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How To Protest Your State's Confederate Monuments

It's been a dark and frightening four days since Saturday's neo-Nazi violence in Charlottesville, Virginia, where 32-year-old Heather Heyer was murdered, allegedly by a white supremacist. America has been plunged into a national debate about racism, white nationalism, and fascism — topics about which there should be no debate and only swift condemnation, a fact entirely lost on President Trump. Saturday's violence stemmed from a white supremacist rally at a Confederate monument to Gen. Robert E. Lee. Here's how to protest your state's Confederate monuments, because it's long overdue for these symbols of racist "pride" to come down.

According to the Southern Poverty Law Center, there are 718 Confederate monuments in the United States, many of them erected during the civil rights era. While the largest concentration of these Confederate monuments are found in Georgia, North Carolina, and Virginia, they can be found in 32 states and Washington, D.C. — and a bizarre Confederate enclave in Brazil. While some cities have taken matters into their own hands, such as Baltimore, Maryland, removing its Confederate monuments overnight Tuesday, there are still entirely too many others across the country that remain in place. If you have a Confederate monument near you, here is a quick overview of the do's and don'ts of protesting their existence.

Do Your Homework

While your right to protest is protected by the First Amendment, individual city ordinances may require permits for organized protests to occur, even within public spaces. This isn't a fight about bureaucracy, and you shouldn't have to need a permit to protest, but laws are laws: If you need a permit to organize a protest, it's better to have it than not. Do your due diligence.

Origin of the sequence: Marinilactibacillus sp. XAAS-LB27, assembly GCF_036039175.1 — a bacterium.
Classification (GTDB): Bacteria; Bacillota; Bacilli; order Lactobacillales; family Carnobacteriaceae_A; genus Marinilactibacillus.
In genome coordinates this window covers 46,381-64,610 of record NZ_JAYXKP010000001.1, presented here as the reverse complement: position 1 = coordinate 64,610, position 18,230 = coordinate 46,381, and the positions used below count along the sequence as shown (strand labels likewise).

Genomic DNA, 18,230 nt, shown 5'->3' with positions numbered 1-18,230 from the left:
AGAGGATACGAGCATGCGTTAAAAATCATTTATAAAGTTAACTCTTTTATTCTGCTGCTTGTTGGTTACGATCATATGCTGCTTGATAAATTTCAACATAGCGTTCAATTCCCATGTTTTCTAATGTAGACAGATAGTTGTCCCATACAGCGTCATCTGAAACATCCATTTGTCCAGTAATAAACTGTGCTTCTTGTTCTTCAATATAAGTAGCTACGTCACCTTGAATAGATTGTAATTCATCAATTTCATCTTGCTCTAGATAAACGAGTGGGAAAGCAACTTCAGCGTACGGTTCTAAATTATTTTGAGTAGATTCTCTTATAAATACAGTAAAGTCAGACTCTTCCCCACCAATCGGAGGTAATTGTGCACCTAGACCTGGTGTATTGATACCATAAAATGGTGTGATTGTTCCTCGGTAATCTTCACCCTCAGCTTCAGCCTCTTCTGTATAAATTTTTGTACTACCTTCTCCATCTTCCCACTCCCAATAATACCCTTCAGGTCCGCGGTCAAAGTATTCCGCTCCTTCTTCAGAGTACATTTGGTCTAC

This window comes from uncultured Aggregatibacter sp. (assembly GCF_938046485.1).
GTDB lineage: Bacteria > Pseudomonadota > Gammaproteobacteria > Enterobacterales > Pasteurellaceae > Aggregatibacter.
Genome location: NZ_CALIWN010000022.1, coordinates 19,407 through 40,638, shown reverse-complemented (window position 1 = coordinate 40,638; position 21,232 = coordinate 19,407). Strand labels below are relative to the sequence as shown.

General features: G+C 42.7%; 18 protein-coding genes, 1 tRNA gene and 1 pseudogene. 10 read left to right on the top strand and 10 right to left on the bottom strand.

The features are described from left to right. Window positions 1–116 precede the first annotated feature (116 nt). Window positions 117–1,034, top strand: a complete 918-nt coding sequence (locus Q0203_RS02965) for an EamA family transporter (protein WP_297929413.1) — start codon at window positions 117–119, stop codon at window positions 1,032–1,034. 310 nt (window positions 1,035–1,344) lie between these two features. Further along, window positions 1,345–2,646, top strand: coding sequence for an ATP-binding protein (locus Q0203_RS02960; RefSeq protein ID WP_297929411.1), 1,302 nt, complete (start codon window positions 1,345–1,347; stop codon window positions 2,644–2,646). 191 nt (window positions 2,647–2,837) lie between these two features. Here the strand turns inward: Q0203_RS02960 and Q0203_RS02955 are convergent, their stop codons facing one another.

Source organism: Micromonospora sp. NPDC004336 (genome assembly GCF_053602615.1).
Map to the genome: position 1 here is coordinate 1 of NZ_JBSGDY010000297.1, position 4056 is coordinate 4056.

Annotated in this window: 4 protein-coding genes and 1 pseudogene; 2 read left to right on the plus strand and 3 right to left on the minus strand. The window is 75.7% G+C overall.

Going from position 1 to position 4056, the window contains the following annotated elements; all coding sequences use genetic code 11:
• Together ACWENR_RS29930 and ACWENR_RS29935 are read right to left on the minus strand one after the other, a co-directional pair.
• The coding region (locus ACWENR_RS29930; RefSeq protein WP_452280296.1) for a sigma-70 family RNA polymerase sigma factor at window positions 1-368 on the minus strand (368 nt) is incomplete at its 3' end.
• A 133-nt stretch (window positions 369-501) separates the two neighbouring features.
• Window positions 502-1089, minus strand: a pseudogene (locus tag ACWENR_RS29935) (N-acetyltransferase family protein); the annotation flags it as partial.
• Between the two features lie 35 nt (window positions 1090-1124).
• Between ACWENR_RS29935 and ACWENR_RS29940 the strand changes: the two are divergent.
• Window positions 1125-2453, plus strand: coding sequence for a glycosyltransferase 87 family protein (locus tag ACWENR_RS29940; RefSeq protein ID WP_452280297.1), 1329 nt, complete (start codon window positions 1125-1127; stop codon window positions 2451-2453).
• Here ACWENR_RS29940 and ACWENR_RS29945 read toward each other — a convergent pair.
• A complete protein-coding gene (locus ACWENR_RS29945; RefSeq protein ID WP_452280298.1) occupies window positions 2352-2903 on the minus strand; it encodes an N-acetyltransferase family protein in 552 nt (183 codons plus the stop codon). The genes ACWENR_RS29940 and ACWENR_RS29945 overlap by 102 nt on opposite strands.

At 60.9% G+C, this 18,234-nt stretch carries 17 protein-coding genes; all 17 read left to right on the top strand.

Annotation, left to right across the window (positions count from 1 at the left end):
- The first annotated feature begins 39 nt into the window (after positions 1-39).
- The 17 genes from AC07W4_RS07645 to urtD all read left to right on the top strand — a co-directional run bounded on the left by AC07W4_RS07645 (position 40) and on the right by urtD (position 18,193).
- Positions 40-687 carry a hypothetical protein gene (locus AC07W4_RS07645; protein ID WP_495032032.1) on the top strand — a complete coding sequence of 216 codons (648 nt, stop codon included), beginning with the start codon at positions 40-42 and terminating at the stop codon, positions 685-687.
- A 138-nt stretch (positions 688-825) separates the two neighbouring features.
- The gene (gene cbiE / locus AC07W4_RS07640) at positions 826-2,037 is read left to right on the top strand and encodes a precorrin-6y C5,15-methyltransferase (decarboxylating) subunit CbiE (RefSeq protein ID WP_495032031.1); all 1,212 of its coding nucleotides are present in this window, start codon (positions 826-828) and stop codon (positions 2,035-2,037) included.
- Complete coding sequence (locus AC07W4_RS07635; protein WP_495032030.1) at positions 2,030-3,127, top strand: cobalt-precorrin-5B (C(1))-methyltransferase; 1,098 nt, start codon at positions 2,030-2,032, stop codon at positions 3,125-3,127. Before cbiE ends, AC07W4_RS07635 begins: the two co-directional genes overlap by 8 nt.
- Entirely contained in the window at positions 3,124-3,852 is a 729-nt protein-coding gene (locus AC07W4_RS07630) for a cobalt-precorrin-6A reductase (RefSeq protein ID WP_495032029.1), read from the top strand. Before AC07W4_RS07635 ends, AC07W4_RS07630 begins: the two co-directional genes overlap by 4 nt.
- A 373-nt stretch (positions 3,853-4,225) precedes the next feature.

Do Know Your Rights As A Protestor

First Amendment protections don't mean police aren't going to get involved. You can get arrested for protesting, and it's important to know your rights. The American Civil Liberties Union has a comprehensive guide to protesters' rights, and you can even buy "Know Your Rights" wallet cards from their website.

Don't Try To Take It Down Yourself

This feels like a no-brainer, but don't try and topple a Confederate monument during your protest. At least three people have been arrested in Durham, North Carolina, after they brought down a Confederate monument themselves on Monday. According to The Los Angeles Times, it's illegal to remove a Confederate monument or even change the name of a street commemorating the Confederacy in several states.

Do Trust Your Gut

As Charlottesville proved on Saturday, violence can happen quickly. Whenever you're involved in a public demonstration, situational awareness is essential. If it's clear that a protest is about to turn violent, get out of there post haste.

The bottom line is that these Confederate monuments need to go, but they're only going to start disappearing off the map if people make their voices heard. There is nothing more patriotic or American than our right to protest — just make sure you're smart and safe when you go out and resist.